Tuesday, February 28, 2017

More Enrico Macias Orientalia

When Gaston Ghrenassia left Algeria for France in 1961, he hoped to continue his musical career by playing the ma'louf repertoire of his master, Cheikh Raymond Leyris, in the company of his father Sylvain, who had accompanied the cheikh on violin. But French audiences greeted their performances with hostility and racism. So Gaston opted to try to make a career for himself by playing a more mainstream and acceptable genre. In Constantine, he had not only mastered ma'louf, learned through his apprenticeship of Cheikh Raymond, but he also had performed French variety music, particularly the sort of Mediterranean-inflected variety performed by the likes of Luis Mariano, Charles Aznavour and Dalida. In addition to playing with Cheikh Raymond, as a teenager Gaston joined a gypsy musical ensemble in Constantine. The band was led by a singer named Enrico, and in the group Gaston was known as “little Enrico.” While on the boat taking him into exile from Algiers to Marseille, Gaston composed a song about his sorrow over leaving Algeria, called “Adieu Mon Pays.” He recorded the song for Pathé-Marconi in 1962, adopting the recording name Enrico. He planned to use the last two syllables of his family name, Nassia, as his second name, but the Pathé-Marconi secretary with whom he spoke on the phone transcribed it incorrectly, so “Adieu Mon Pays” was released under the name Enrico Macias.

In October 1962, the song was broadcast on a national radio program focusing on the pieds noirs, the European Algerian settlers who left Algeria after it gained independence. It became an immediate sensation, selling 50,000 copies in just a few days, and Enrico Macias became the singer, in France, of the pieds noirs, who had only just left what they regarded as their “pays.”

During the course of his career from the sixties through the eighties, Enrico performed and recorded music that was frequently tinged with Andalusian sounds. On occasion, in concert, he would play ‘ud for one number, or feature belly dancers, or spotlight his father Sylvain on Andalusian violin for one song. He did not feel able to experiment in this vein a great deal, and the Andalusian element remained at the level of frills and embellishments rather than forming the musical basis for his work. Too emphatic an Arabic sound invariably incited negative reactions from French audiences. But if there were pieds noirs in the audience, they would greet Macias's use of Andalusian features (and even vocals in Arabic) with enthusiastic applause and shouts of approval.

In 1972 he put out the album À La Face de l'Humanité, which included the track, "La Fête Orientale." You can listen here. Enrico sings in French, and only adds "Arab" vocal embellishments at one point, at around 2 minutes into the song. But the instrumental opening of the song sounds like it is the start of an Arabic song, and it has this feel at the end as well. And right before Enrico shifts briefly into Arabic mode, we also hear very "Eastern" sounding ululations.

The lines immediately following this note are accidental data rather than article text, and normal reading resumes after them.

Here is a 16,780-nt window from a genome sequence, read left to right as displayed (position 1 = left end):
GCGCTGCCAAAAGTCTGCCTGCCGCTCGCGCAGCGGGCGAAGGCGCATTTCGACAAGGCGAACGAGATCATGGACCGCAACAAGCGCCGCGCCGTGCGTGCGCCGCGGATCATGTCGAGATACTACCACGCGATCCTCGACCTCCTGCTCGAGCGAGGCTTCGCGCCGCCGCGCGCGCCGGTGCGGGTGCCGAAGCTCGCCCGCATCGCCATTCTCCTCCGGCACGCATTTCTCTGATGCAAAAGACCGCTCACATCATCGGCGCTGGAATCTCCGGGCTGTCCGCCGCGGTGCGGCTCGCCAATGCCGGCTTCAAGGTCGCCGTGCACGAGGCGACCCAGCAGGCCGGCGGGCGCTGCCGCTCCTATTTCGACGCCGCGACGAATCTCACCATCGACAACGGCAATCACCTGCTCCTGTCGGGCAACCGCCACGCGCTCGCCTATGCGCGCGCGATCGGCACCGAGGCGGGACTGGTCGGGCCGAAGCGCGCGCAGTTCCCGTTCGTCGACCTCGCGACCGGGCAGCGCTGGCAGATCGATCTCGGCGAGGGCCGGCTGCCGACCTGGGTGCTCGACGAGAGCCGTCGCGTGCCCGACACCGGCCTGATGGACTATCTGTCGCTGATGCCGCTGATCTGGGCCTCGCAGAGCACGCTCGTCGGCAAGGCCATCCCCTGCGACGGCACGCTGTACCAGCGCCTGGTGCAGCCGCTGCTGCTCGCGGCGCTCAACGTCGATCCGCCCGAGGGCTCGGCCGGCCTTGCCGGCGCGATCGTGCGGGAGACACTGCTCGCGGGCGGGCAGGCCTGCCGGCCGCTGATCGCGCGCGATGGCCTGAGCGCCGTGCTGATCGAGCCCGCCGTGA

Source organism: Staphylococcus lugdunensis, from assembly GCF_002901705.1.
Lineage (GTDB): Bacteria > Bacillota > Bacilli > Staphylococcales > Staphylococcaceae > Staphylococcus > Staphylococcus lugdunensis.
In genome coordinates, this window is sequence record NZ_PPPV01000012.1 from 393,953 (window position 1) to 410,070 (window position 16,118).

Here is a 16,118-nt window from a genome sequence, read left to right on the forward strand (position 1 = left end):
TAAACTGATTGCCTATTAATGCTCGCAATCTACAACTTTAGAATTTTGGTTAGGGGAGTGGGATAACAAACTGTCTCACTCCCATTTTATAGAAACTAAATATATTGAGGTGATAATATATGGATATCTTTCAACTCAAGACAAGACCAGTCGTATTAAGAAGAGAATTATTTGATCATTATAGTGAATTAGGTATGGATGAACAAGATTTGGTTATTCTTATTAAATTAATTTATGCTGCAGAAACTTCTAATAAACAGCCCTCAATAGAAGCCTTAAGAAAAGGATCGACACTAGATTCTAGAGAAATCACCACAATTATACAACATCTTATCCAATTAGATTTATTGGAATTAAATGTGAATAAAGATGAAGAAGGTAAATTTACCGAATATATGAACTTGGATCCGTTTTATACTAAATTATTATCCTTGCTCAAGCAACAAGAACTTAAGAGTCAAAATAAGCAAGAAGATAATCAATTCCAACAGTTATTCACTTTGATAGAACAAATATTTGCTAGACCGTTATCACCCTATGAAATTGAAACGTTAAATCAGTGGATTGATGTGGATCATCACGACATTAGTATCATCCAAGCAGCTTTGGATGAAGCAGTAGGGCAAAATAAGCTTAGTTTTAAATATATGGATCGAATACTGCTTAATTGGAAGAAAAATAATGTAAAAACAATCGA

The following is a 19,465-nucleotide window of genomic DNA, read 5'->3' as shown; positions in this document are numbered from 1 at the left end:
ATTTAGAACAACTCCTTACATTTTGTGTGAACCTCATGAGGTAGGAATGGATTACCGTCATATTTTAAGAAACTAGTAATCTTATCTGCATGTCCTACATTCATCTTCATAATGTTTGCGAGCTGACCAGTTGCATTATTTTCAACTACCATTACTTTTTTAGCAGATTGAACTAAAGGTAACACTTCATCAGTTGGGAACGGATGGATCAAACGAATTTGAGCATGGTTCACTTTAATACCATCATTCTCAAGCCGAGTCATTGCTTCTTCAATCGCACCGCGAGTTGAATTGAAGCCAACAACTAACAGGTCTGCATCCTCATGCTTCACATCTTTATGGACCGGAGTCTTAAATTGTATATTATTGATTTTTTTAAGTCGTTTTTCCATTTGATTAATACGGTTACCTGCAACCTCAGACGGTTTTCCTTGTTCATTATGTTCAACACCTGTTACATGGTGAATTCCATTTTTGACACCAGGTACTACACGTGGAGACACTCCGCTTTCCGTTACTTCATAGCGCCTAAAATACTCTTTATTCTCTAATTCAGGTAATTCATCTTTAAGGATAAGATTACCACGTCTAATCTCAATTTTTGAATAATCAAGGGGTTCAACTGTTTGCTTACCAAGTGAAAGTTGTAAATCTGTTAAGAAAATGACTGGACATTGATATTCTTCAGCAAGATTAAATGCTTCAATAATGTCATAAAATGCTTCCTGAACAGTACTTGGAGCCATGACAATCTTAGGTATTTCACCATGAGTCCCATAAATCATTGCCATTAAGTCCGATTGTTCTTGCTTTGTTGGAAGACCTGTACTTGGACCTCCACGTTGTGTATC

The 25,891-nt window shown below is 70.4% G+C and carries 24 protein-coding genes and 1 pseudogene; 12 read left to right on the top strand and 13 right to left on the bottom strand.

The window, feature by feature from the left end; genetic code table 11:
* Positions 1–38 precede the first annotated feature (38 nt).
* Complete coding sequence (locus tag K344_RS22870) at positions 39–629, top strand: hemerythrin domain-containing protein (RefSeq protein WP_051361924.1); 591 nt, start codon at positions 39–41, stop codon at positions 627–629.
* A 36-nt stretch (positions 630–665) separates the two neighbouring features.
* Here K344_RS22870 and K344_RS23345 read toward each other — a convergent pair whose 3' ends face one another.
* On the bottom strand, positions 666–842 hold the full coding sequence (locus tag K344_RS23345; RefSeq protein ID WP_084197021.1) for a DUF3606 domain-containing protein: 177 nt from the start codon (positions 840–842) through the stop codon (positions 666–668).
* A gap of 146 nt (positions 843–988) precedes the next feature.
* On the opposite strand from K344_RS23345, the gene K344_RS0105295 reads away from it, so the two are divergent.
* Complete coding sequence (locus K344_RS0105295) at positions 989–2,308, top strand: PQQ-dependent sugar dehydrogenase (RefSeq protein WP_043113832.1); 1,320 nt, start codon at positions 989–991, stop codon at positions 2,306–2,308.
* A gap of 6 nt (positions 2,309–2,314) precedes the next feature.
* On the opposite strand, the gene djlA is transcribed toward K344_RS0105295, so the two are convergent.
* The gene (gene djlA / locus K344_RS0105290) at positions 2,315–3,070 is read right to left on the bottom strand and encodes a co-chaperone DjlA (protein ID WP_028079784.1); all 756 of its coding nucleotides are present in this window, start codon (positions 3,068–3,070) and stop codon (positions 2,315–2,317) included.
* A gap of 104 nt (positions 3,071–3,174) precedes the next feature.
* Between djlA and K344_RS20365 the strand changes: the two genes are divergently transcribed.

In March 1972, Enrico performed the song on television, in a quite different version, which you can see here.

The version here is twice as long as the original. And it opens with a slow, improvised introduction, known as the istikhbar or mawwal that is typical of Andalusian music. It starts with a refrain on violin from Enrico's father Sylvain Ghrenassia, some improvised oud playing from Enrico, a bit of improvisation on the qanun, and then vocals from Enrico, singing in French about the "fête oriental" but in Arabic style. The ensemble is a typical traditional Andalusian one, and the players are all dressed up in fancy "Oriental" style, seated on the floor in traditional style. The set has all the trappings of a staged "Oriental" scene as well. After the mawwal, Enrico proceeds to perform "La Fête Oriental" as he recorded it, but with the backing of an Andalusian orchestra.

The lyrics are as follows (grabbed from here). 

Alléluia,  c'est la fête orientale
Venez chez moi, je suis heureux
Laissez venir tous mes amis, tous mes parents
Et pour qu'il n'y ait pas d'oubli
Laissez la porte ouverte
Alléluia, que les foulards des femmes
Alléluia, dansent de joie

Alléluia, il faut de la musique
Car on est là pour s'amuser
Les musiciens ont dans leur cœur nos souvenirs
Et sous leurs doigts c'est le bonheur qui rythme la musique
Alléluia, suivez bien la cadence
Alléluia, des cris de joie

Alléluia que le festin commence
Tout le monde est là, n'attendez pas
Que l'on apporte les plateaux chargés de fruits
Une montagne de gâteaux, du vin et des galettes
Alléluia, c'est la fête orientale
Restez chez moi toute la nuit
Alléluia c'est la fête orientale
Alléluia toute la nuit

The lyrics could describe any kind of "Oriental" feast day, Jewish or Muslim. Note that the women are described as wearing foulards, or headscarves -- something that both Jewish and Muslims would have worn on traditional feast days.

And here is another TV appearance of Enrico on oud and his father on violin, doing another "Oriental" number. Unfortunately I'm unable to identify the song. 

Update, May 22, 2018: It's "La Folle Espérance, a song based on a folkloric Arab melody that Cheikh Raymond used to play. The song's lyrics praised Sadat's November 1977 visit to Jerusalem, and asserted, “we [Muslims and Jews] are brothers.”

A list of songs in Arabic that Enrico has performed or recorded over the years can be found here. Some are available for listening. Unfortunately the information is not very detailed. I intend to do more hunting and research.

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